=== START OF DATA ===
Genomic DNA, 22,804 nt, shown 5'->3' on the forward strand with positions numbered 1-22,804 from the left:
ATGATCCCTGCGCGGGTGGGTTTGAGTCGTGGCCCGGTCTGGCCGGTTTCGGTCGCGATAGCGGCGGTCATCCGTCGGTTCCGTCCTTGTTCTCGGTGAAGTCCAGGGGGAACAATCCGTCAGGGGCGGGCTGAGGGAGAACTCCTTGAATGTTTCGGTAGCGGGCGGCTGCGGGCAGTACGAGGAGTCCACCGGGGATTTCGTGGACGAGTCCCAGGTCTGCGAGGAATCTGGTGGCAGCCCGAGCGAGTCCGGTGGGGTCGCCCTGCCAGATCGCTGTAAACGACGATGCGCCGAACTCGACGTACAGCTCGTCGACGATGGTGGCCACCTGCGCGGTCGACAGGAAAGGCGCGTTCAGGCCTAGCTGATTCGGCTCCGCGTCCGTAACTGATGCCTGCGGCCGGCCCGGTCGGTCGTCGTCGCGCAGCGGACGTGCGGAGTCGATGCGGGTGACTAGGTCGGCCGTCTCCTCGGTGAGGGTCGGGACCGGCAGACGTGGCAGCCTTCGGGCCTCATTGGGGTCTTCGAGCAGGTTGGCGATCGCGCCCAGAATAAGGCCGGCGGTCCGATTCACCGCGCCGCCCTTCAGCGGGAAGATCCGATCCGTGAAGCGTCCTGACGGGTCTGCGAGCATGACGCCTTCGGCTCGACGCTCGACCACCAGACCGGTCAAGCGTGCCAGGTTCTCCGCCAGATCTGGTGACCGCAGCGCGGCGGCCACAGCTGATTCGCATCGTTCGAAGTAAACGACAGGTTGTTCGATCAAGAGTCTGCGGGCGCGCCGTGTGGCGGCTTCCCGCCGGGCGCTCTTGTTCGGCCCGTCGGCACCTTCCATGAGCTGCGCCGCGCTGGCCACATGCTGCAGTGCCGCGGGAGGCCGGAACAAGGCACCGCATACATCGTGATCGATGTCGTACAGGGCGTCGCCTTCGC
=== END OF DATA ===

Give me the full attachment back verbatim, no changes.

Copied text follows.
Genomic DNA, 22,804 nt, shown 5'->3' on the forward strand with positions numbered 1-22,804 from the left:
ATGATCCCTGCGCGGGTGGGTTTGAGTCGTGGCCCGGTCTGGCCGGTTTCGGTCGCGATAGCGGCGGTCATCCGTCGGTTCCGTCCTTGTTCTCGGTGAAGTCCAGGGGGAACAATCCGTCAGGGGCGGGCTGAGGGAGAACTCCTTGAATGTTTCGGTAGCGGGCGGCTGCGGGCAGTACGAGGAGTCCACCGGGGATTTCGTGGACGAGTCCCAGGTCTGCGAGGAATCTGGTGGCAGCCCGAGCGAGTCCGGTGGGGTCGCCCTGCCAGATCGCTGTAAACGACGATGCGCCGAACTCGACGTACAGCTCGTCGACGATGGTGGCCACCTGCGCGGTCGACAGGAAAGGCGCGTTCAGGCCTAGCTGATTCGGCTCCGCGTCCGTAACTGATGCCTGCGGCCGGCCCGGTCGGTCGTCGTCGCGCAGCGGACGTGCGGAGTCGATGCGGGTGACTAGGTCGGCCGTCTCCTCGGTGAGGGTCGGGACCGGCAGACGTGGCAGCCTTCGGGCCTCATTGGGGTCTTCGAGCAGGTTGGCGATCGCGCCCAGAATAAGGCCGGCGGTCCGATTCACCGCGCCGCCCTTCAGCGGGAAGATCCGATCCGTGAAGCGTCCTGACGGGTCTGCGAGCATGACGCCTTCGGCTCGACGCTCGACCACCAGACCGGTCAAGCGTGCCAGGTTCTCCGCCAGATCTGGTGACCGCAGCGCGGCGGCCACAGCTGATTCGCATCGTTCGAAGTAAACGACAGGTTGTTCGATCAAGAGTCTGCGGGCGCGCCGTGTGGCGGCTTCCCGCCGGGCGCTCTTGTTCGGCCCGTCGGCACCTTCCATGAGCTGCGCCGCGCTGGCCACATGCTGCAGTGCCGCGGGAGGCCGGAACAAGGCACCGCATACATCGTGATCGATGTCGTACAGGGCGTCGCCTTCGC